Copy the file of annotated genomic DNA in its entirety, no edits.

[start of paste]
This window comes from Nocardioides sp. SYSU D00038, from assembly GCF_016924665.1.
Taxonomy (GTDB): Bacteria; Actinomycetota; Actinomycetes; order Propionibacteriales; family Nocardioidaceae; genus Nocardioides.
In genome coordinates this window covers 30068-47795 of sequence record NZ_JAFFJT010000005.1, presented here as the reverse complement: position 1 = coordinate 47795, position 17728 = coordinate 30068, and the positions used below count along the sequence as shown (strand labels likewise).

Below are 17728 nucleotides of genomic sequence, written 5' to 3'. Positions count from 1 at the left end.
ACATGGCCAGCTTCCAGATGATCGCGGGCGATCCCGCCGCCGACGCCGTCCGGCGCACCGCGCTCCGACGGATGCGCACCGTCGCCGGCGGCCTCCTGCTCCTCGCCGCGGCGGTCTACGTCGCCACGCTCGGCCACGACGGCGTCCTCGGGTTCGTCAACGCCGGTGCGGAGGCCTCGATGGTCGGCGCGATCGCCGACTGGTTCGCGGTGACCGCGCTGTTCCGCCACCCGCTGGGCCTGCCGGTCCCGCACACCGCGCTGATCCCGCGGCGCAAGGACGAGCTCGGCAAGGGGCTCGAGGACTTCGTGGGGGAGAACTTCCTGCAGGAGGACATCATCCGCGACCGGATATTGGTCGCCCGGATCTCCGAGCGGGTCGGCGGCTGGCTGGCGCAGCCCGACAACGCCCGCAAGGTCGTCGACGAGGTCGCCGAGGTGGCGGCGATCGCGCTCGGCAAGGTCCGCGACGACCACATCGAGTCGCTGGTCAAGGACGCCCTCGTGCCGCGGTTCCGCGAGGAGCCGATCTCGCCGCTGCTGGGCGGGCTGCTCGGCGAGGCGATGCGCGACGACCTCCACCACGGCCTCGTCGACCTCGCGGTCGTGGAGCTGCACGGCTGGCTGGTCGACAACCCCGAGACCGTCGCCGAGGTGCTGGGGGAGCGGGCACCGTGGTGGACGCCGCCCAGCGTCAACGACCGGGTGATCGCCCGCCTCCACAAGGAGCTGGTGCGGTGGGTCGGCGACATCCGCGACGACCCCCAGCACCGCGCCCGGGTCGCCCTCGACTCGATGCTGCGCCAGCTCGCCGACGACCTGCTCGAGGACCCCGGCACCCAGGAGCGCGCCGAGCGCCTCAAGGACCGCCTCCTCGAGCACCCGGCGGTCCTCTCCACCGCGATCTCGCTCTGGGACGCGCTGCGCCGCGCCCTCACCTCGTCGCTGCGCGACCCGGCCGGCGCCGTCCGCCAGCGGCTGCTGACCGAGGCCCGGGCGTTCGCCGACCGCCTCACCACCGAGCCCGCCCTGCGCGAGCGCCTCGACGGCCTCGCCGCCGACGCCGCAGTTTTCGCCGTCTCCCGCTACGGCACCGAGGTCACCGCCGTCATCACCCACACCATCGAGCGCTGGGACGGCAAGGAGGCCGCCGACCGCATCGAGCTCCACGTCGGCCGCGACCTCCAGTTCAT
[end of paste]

This window comes from Nocardioides sp. SYSU D00038, from assembly GCF_016924665.1.
Taxonomy (GTDB): Bacteria; Actinomycetota; Actinomycetes; order Propionibacteriales; family Nocardioidaceae; genus Nocardioides.
In genome coordinates this window covers 30068-47795 of sequence record NZ_JAFFJT010000005.1, presented here as the reverse complement: position 1 = coordinate 47795, position 17728 = coordinate 30068, and the positions used below count along the sequence as shown (strand labels likewise).

Below are 17728 nucleotides of genomic sequence, written 5' to 3'. Positions count from 1 at the left end.
ACATGGCCAGCTTCCAGATGATCGCGGGCGATCCCGCCGCCGACGCCGTCCGGCGCACCGCGCTCCGACGGATGCGCACCGTCGCCGGCGGCCTCCTGCTCCTCGCCGCGGCGGTCTACGTCGCCACGCTCGGCCACGACGGCGTCCTCGGGTTCGTCAACGCCGGTGCGGAGGCCTCGATGGTCGGCGCGATCGCCGACTGGTTCGCGGTGACCGCGCTGTTCCGCCACCCGCTGGGCCTGCCGGTCCCGCACACCGCGCTGATCCCGCGGCGCAAGGACGAGCTCGGCAAGGGGCTCGAGGACTTCGTGGGGGAGAACTTCCTGCAGGAGGACATCATCCGCGACCGGATATTGGTCGCCCGGATCTCCGAGCGGGTCGGCGGCTGGCTGGCGCAGCCCGACAACGCCCGCAAGGTCGTCGACGAGGTCGCCGAGGTGGCGGCGATCGCGCTCGGCAAGGTCCGCGACGACCACATCGAGTCGCTGGTCAAGGACGCCCTCGTGCCGCGGTTCCGCGAGGAGCCGATCTCGCCGCTGCTGGGCGGGCTGCTCGGCGAGGCGATGCGCGACGACCTCCACCACGGCCTCGTCGACCTCGCGGTCGTGGAGCTGCACGGCTGGCTGGTCGACAACCCCGAGACCGTCGCCGAGGTGCTGGGGGAGCGGGCACCGTGGTGGACGCCGCCCAGCGTCAACGACCGGGTGATCGCCCGCCTCCACAAGGAGCTGGTGCGGTGGGTCGGCGACATCCGCGACGACCCCCAGCACCGCGCCCGGGTCGCCCTCGACTCGATGCTGCGCCAGCTCGCCGACGACCTGCTCGAGGACCCCGGCACCCAGGAGCGCGCCGAGCGCCTCAAGGACCGCCTCCTCGAGCACCCGGCGGTCCTCTCCACCGCGATCTCGCTCTGGGACGCGCTGCGCCGCGCCCTCACCTCGTCGCTGCGCGACCCGGCCGGCGCCGTCCGCCAGCGGCTGCTGACCGAGGCCCGGGCGTTCGCCGACCGCCTCACCACCGAGCCCGCCCTGCGCGAGCGCCTCGACGGCCTCGCCGCCGACGCCGCAGTTTTCGCCGTCTCCCGCTACGGCACCGAGGTCACCGCCGTCATCACCCACACCATCGAGCGCTGGGACGGCAAGGAGGCCGCCGACCGCATCGAGCTCCACGTCGGCCGCGACCTCCAGTTCAT